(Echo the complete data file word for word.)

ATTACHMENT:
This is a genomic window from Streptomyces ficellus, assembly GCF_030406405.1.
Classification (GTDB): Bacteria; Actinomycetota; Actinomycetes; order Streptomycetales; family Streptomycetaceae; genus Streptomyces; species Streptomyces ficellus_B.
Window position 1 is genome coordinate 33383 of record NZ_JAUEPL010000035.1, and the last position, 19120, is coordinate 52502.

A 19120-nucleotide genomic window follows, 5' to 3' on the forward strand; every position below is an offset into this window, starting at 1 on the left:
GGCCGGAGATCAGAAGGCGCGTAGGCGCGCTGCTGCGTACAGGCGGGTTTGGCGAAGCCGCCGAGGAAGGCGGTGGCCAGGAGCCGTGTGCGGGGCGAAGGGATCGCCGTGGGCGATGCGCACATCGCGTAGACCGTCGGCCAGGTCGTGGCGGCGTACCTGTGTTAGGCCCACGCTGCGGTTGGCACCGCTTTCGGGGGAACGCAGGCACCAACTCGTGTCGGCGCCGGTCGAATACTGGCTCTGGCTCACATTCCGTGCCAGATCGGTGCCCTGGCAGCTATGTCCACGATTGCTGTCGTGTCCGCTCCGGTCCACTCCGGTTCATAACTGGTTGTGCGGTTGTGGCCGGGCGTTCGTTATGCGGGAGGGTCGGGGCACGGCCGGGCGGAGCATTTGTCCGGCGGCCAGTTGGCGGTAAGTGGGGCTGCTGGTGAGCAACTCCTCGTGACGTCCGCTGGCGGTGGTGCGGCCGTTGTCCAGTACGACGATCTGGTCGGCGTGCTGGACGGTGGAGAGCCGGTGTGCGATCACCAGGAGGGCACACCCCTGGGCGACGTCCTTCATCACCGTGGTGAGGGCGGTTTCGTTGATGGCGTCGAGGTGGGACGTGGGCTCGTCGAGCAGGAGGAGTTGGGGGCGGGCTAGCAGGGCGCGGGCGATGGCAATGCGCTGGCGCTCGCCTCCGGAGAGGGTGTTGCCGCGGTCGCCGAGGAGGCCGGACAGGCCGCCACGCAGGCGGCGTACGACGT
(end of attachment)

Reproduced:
This is a genomic window from Streptomyces ficellus, assembly GCF_030406405.1.
Classification (GTDB): Bacteria; Actinomycetota; Actinomycetes; order Streptomycetales; family Streptomycetaceae; genus Streptomyces; species Streptomyces ficellus_B.
Window position 1 is genome coordinate 33383 of record NZ_JAUEPL010000035.1, and the last position, 19120, is coordinate 52502.

A 19120-nucleotide genomic window follows, 5' to 3' on the forward strand; every position below is an offset into this window, starting at 1 on the left:
GGCCGGAGATCAGAAGGCGCGTAGGCGCGCTGCTGCGTACAGGCGGGTTTGGCGAAGCCGCCGAGGAAGGCGGTGGCCAGGAGCCGTGTGCGGGGCGAAGGGATCGCCGTGGGCGATGCGCACATCGCGTAGACCGTCGGCCAGGTCGTGGCGGCGTACCTGTGTTAGGCCCACGCTGCGGTTGGCACCGCTTTCGGGGGAACGCAGGCACCAACTCGTGTCGGCGCCGGTCGAATACTGGCTCTGGCTCACATTCCGTGCCAGATCGGTGCCCTGGCAGCTATGTCCACGATTGCTGTCGTGTCCGCTCCGGTCCACTCCGGTTCATAACTGGTTGTGCGGTTGTGGCCGGGCGTTCGTTATGCGGGAGGGTCGGGGCACGGCCGGGCGGAGCATTTGTCCGGCGGCCAGTTGGCGGTAAGTGGGGCTGCTGGTGAGCAACTCCTCGTGACGTCCGCTGGCGGTGGTGCGGCCGTTGTCCAGTACGACGATCTGGTCGGCGTGCTGGACGGTGGAGAGCCGGTGTGCGATCACCAGGAGGGCACACCCCTGGGCGACGTCCTTCATCACCGTGGTGAGGGCGGTTTCGTTGATGGCGTCGAGGTGGGACGTGGGCTCGTCGAGCAGGAGGAGTTGGGGGCGGGCTAGCAGGGCGCGGGCGATGGCAATGCGCTGGCGCTCGCCTCCGGAGAGGGTGTTGCCGCGGTCGCCGAGGAGGCCGGACAGGCCGCCACGCAGGCGGCGTACGACGT